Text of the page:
MRT, LRT fares up by P25 in August
To replace P1-B annual subsidy
The government will impose a P25-increase in Metro Rail Transit and Light Rail Transit fares starting next month to cover the removal of over P1 billion in annual subsidies, Budget Secretary Florencio Butch Abad announced Tuesday.
In a news conference during the turnover of the five volumes of the Palace-proposed P2.268-trillion national budget, Abad said the increase was in compliance with the directive issued by President Benigno Aquino III during his State-of-the-Nation Address Monday.
Abad did not say when the increase will take effect as the Palace would leave it up to Transportation and Communications Secretary Joseph Emilio Abaya to announce.
Abaya said the fare hike will be imposed starting August but that a decision has yet to be made whether or not the increase would take effect in one go or in stages.
The P25 increase would jack up the LRT fare from the current P15 to P40.
It was not clear if the government would continue to subsidize P20 in the cost of an MRT ride, which costs P60.
The President, in his SONA, blamed the previous administration for deferring the imposition of fare increases.
He said the subsidies were unfair to taxpayers outside of Metro Manila and those who would never use the LRT or MRT, but would continue to shoulder their cost.
He also slammed the previous administration for giving away the commercial development rights in the stations, which could have earned money for the maintenance of the two train systems.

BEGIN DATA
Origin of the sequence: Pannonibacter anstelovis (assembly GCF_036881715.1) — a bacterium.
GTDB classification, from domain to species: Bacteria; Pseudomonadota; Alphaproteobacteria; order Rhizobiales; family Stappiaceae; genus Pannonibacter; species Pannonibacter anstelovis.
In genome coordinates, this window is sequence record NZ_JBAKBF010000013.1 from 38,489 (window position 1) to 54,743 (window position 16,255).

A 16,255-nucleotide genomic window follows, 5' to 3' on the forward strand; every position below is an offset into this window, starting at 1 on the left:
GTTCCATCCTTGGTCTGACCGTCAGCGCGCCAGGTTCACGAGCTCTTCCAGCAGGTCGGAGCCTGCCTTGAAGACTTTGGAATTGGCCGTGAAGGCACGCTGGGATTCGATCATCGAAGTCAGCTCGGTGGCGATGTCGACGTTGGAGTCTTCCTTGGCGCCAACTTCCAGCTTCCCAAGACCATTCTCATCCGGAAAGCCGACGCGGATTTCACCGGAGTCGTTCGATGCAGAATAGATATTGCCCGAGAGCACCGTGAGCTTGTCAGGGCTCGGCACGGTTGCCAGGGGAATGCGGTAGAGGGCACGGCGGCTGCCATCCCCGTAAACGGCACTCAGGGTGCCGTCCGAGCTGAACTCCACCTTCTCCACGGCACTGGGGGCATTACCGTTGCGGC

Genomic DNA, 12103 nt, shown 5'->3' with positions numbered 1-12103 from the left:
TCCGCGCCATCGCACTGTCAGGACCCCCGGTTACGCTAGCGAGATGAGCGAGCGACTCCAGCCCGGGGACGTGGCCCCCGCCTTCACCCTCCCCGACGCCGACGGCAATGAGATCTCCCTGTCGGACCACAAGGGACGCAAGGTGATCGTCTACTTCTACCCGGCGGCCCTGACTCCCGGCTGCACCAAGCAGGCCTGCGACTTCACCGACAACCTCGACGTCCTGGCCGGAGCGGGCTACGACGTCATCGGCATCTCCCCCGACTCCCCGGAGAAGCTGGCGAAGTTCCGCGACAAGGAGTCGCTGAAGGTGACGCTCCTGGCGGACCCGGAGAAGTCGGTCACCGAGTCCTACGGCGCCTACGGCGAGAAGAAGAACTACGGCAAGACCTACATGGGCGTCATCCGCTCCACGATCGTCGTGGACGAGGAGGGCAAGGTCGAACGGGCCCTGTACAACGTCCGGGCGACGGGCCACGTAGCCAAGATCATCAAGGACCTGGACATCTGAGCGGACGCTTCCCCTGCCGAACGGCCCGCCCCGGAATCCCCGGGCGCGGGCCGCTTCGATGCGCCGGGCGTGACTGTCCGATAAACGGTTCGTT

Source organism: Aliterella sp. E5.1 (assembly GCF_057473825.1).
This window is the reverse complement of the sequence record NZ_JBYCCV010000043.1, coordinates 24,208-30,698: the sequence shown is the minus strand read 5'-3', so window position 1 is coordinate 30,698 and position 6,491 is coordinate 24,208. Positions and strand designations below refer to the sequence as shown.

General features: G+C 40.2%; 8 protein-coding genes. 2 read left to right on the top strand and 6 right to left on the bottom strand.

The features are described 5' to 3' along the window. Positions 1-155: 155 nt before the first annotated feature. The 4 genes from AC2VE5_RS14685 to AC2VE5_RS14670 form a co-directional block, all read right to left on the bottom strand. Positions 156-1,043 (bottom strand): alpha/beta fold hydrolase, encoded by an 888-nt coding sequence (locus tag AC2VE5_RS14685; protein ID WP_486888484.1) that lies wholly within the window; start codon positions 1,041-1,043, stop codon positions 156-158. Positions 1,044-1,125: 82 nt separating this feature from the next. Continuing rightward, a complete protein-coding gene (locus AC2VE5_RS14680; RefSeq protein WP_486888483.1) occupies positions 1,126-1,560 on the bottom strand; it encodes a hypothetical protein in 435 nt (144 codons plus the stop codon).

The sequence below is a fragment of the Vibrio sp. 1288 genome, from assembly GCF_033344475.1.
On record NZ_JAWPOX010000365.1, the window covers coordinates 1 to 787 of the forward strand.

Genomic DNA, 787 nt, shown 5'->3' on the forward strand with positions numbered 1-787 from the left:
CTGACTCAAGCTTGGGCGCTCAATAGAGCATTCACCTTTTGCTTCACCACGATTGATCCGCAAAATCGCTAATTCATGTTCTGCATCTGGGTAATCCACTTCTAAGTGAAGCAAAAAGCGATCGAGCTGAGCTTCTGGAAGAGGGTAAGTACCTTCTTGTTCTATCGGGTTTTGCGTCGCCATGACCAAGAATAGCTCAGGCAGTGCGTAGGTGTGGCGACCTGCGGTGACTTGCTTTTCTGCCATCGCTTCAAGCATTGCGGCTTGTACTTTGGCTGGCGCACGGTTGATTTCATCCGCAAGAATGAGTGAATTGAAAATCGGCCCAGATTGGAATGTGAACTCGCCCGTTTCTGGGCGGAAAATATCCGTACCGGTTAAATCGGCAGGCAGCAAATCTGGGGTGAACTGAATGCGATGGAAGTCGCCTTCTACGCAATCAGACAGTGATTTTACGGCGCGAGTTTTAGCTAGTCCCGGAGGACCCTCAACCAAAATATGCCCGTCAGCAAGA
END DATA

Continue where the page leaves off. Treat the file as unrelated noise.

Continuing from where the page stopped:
Abad said the subsidy that can be freed from the LRT and MRT would be used for other social services.
Funds from the fare hikes, he said, would also be used to buy additional coaches for the trains.
Abaya had earlier said the MRT3 would need an additional 150 coaches and the LRT1 and LRT2 some 200 coaches each.
Also on Tuesday, Abaya said his department would investigate the claim of Czech Ambassador Josef Rychtar that transportation officials allegedly tried extort $30 million from a Czech company.
“We are investigating the whole issue [although we have not received a] formal complaint or any evidence to substantiate [the charges],” Abaya told reporters in a text message.
Rychtar accused Metro Rail Transit Line-3 general manager Al Vitangcol III and four other Transportation Department officials of asking for the money from Inekon, one of the largest companies in the Czech Republic, in exchange for the contract to supply trains worth P3.769 billion.
Abaya confirmed that Rychtar was referring to Vitangcol, adding that Vitangcol has filed a leave of absence until such time the department is finished conducting the investigation.
“We at the DoTC express in the strongest possible terms our commitment to fight corruption at all levels. We will take all the necessary steps to uncover the truth behind these allegations, which remain unsubstantiated at the moment,” Abaya said earlier.
He said the department resorted to solicited bidding for the project to ensure a level playing field, openness, and transparency. Direct contracting was not pursued because it is not as transparent as an open bidding, he said.
The MRT3 capacity expansion project involves adding 48 light rail vehicles (LRVs) to its fleet of 73.
The project was aimed at decongesting the service by allowing more cars to operate at a faster interval rate during peak hours.
MRT3, which runs from North Avenue in Quezon City to Taft Avenue in Pasay City, serves nearly 500,000 passengers per day, well beyond its rated capacity of about 350,000.
Currently, the train service has a fleet of 73 Czech-made rail cars, of which up to 60 three-car trains operate daily.
The trains run at a maximum speed of 65 kilometers per hour to cover the rail system’s 13 stations in about 30 minutes, including short dwell times of about 25-35 seconds in each station. With Maricel V. Cruz
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